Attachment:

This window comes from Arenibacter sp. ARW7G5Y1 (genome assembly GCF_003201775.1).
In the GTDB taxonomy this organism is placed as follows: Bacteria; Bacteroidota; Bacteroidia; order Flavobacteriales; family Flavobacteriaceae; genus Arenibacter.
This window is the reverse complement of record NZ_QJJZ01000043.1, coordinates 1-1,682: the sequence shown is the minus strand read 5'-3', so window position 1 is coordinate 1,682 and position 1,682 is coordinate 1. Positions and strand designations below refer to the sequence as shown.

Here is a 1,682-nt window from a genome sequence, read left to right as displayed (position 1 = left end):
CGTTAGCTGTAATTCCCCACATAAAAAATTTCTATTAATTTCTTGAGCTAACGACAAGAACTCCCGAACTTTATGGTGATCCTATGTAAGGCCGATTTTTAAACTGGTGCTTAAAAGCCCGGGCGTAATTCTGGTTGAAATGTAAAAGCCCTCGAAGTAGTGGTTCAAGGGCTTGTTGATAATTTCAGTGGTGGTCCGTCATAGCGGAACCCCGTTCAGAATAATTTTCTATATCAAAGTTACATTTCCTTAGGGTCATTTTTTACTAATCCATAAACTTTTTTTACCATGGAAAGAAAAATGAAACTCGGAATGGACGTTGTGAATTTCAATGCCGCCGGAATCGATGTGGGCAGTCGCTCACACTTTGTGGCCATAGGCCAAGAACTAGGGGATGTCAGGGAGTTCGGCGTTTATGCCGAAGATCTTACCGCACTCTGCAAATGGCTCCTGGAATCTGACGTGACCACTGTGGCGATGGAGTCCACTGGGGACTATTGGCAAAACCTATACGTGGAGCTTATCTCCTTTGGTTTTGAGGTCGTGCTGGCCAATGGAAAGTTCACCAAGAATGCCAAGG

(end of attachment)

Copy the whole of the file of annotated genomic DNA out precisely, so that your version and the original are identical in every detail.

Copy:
This window comes from Arenibacter sp. ARW7G5Y1 (genome assembly GCF_003201775.1).
In the GTDB taxonomy this organism is placed as follows: Bacteria; Bacteroidota; Bacteroidia; order Flavobacteriales; family Flavobacteriaceae; genus Arenibacter.
This window is the reverse complement of record NZ_QJJZ01000043.1, coordinates 1-1,682: the sequence shown is the minus strand read 5'-3', so window position 1 is coordinate 1,682 and position 1,682 is coordinate 1. Positions and strand designations below refer to the sequence as shown.

Here is a 1,682-nt window from a genome sequence, read left to right as displayed (position 1 = left end):
CGTTAGCTGTAATTCCCCACATAAAAAATTTCTATTAATTTCTTGAGCTAACGACAAGAACTCCCGAACTTTATGGTGATCCTATGTAAGGCCGATTTTTAAACTGGTGCTTAAAAGCCCGGGCGTAATTCTGGTTGAAATGTAAAAGCCCTCGAAGTAGTGGTTCAAGGGCTTGTTGATAATTTCAGTGGTGGTCCGTCATAGCGGAACCCCGTTCAGAATAATTTTCTATATCAAAGTTACATTTCCTTAGGGTCATTTTTTACTAATCCATAAACTTTTTTTACCATGGAAAGAAAAATGAAACTCGGAATGGACGTTGTGAATTTCAATGCCGCCGGAATCGATGTGGGCAGTCGCTCACACTTTGTGGCCATAGGCCAAGAACTAGGGGATGTCAGGGAGTTCGGCGTTTATGCCGAAGATCTTACCGCACTCTGCAAATGGCTCCTGGAATCTGACGTGACCACTGTGGCGATGGAGTCCACTGGGGACTATTGGCAAAACCTATACGTGGAGCTTATCTCCTTTGGTTTTGAGGTCGTGCTGGCCAATGGAAAGTTCACCAAGAATGCCAAGG